Aaron Goldenthal

Sometimes ASP.NET is Rocket Science

Creating a Data Control Field – The CounterField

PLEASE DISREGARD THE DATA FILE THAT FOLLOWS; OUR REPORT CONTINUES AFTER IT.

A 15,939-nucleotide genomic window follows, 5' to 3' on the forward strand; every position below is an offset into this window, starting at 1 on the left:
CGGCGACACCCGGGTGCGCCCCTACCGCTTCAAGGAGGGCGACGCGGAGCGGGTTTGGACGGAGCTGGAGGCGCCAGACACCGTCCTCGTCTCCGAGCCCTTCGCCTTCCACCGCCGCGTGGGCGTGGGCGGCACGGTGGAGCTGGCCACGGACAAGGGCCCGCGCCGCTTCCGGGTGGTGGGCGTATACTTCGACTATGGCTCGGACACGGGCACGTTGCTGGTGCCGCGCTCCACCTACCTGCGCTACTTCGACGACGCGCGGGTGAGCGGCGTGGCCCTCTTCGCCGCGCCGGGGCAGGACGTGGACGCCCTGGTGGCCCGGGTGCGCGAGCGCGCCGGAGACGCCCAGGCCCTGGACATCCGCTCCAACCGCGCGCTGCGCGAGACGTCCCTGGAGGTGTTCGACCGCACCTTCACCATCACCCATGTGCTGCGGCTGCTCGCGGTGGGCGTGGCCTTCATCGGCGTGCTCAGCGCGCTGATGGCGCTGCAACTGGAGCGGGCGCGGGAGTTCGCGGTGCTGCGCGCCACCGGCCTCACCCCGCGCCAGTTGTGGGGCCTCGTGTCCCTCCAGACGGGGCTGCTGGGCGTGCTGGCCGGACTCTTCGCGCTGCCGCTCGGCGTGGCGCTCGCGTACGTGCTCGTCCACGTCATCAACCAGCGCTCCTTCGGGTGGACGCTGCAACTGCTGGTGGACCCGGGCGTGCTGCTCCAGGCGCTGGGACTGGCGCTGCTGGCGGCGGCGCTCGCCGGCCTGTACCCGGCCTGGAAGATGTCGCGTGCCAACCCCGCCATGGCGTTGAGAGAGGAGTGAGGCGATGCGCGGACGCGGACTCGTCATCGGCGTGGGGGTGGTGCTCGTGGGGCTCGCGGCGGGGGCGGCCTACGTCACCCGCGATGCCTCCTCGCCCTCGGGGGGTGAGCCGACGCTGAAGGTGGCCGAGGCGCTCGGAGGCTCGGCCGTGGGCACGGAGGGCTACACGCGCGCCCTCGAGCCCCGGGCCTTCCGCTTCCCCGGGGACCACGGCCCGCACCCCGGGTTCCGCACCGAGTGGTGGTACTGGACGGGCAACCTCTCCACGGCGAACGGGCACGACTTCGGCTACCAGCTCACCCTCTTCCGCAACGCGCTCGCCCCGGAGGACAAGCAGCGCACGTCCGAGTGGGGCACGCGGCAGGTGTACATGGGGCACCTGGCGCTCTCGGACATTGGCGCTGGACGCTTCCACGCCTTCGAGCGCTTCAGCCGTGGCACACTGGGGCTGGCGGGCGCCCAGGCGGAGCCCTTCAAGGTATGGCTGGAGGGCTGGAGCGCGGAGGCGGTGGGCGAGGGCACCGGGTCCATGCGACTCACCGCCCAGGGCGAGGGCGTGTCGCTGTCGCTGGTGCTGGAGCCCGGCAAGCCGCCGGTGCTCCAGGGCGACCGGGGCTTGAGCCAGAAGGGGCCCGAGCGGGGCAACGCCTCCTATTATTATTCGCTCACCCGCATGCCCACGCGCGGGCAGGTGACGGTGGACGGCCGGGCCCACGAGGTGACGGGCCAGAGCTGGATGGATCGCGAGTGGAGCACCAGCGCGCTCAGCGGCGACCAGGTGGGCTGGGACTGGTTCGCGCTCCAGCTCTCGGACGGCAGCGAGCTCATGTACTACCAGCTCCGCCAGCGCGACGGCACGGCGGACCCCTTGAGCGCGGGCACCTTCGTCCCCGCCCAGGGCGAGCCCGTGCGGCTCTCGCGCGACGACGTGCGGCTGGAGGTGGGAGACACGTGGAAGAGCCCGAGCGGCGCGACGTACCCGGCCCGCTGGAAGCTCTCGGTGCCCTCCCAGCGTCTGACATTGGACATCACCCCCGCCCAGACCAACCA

I’ve created a lot of GridViews to display a lot of data.  In many cases they’re simply displaying tabular data and they include one column with a counter cell, typically created with markup like: 1: <asp:TemplateField HeaderText="#"> 2: <ItemTemplate><%# Container.DataItemIndex + 1 %></ItemTemplate> 3: </asp:TemplateField> While this is not overly complicated, rather than create a field like this yet another time, I created a custom data control field to provide that functionality – the CounterField.  Data control fields can be used by both the GridView and the DetailsView (probably why they’re called fields, not columns).  While the CounterField is a fairly simple field, it’s a good introduction to how to create a custom field. The .Net Framework comes with a handful of data control fields, including the BoundField, ButtonField, CheckBoxField, CommandField, HyperlinkField, ImageField, and TemplateField.  All of these are ultimately derived from one base class – DataControlField (ButtonField and CommandField actually derive from ButtonBaseField, which itself derives from DataControlField and exposes several properties used by fields with buttons).  DataControlField includes many of the properties you’re familiar with that are available in all of the various fields – Header/FooterText, HeaderImageUrl, Control/Footer/Header/ItemStyle, and InsertVisible.  As you’ll soon see, this will make developing the CounterField much easier. To start with, we’ll declare the CounterField class, which derives from DataControlField. 1: public class CounterField : DataControlField 2: { 3: } There’s one additional property to add to CounterField on top of what’s already inherited from DataControlField, which we’ll call CountPerPage. 1: public bool CountPerPage 2: { 3: get 4: { 5: object o = ViewState["CountPerPage"]; 6: if (o != null) 7: return (bool)o; 8: else 9: return false; 10: } 11: set 12: { 13: ViewState["CountPerPage"] = value; 14: } 15: } This property will determine whether the count resets with each page, and since we typically won’t want that, the default is false.  As with most control properties, we’ll persist the value to the ViewState. Technically there’s only one method that must be overridden to create a control that derives from DataControlField, and that’s CreateField.  I say technically because DataControlField is an abstract class, and its only abstract method is CreateField.  Doing that alone, however, will create a very boring field (with a header and footer, but no content). 1: protected override DataControlField CreateField() 2: { 3: return new CounterField(); 4: } DataControlField has a method, CloneField, used to clone an existing Field.  When it’s called, it calls CreateField to create a new instance of the appropriate field type, and then calls CopyProperties to copy all of the field’s properties.  Since CounterField has an additional property, we’ll override CopyProperties as well to retain it’s value if the field is cloned. 1: protected override void CopyProperties(DataControlField newField) 2: { 3: base.CopyProperties(newField); 4: ((CounterField)newField).CountPerPage = this.CountPerPage; 5: } Now, to the real meat of the CounterField.  In either a GridView or a DetailsView, a DataControlField ultimately get converted to a TableCell, and the InitializeCell method is called to add content to the cell. 1: public override void InitializeCell(DataControlFieldCell cell, 2: DataControlCellType cellType, DataControlRowState rowState, int rowIndex) 3: { 4: base.InitializeCell(cell, cellType, rowState, rowIndex); 5:  6: if (cellType == DataControlCellType.DataCell) 7: { 8: cell.DataBinding += new EventHandler(OnDataBindField); 9: } 10: } The DataControlField’s InitializeCell method already has the logic we need to populate the header and footer cells, so we’ll call it first to address those.  If the cell is a DataCell, we’ll attach an event handler to the DataBinding event to populate the row index. 1: protected virtual void OnDataBindField(object sender, EventArgs e) 2: { 3: TableCell cell = (TableCell)sender; 4: IDataItemContainer container = (IDataItemContainer)cell.NamingContainer; 5: int rowCount = 6: (CountPerPage ? container.DisplayIndex : container.DataItemIndex) + 1; 7: cell.Text = rowCount.ToString(); 8: } First we need a reference to the cell so we can add the row index.  Since this field can be used in either a GridView or a DetailsView, we’ll utilize the commonality between the two as much as possible.  Both the GridViewRow and the DetailsView implement the IDataItemContainer interface.  You’ve probably made use of this interface in the past and not known it.  This interface is what’s referenced when you use the “Container” keyword within a data control (e.g. Container.DataItem).  The DisplayIndex property is the displayed index on the current page.  The DataItemIndex is the overall index in the data source (including the offset for the page).  So, based on the CountPerPage setting, we pick the appropriate value and set the cell’s Text property. That’s all there is to it.  What’s really nice is that Visual Studio 2008 recognizes this class as a DataControlField, so it appears in Intellisense when adding Columns to a GridView or Fields to a DetailsView. Obviously this is a very simple field, and in most cases the InitializeCell and OnDataBindingField methods would be more complex, but hopefully this was a good introduction. The download includes the complete source code as well as samples of this field used in a GridView and a DetailsView. Download sample website: CounterField.zip (224 kb)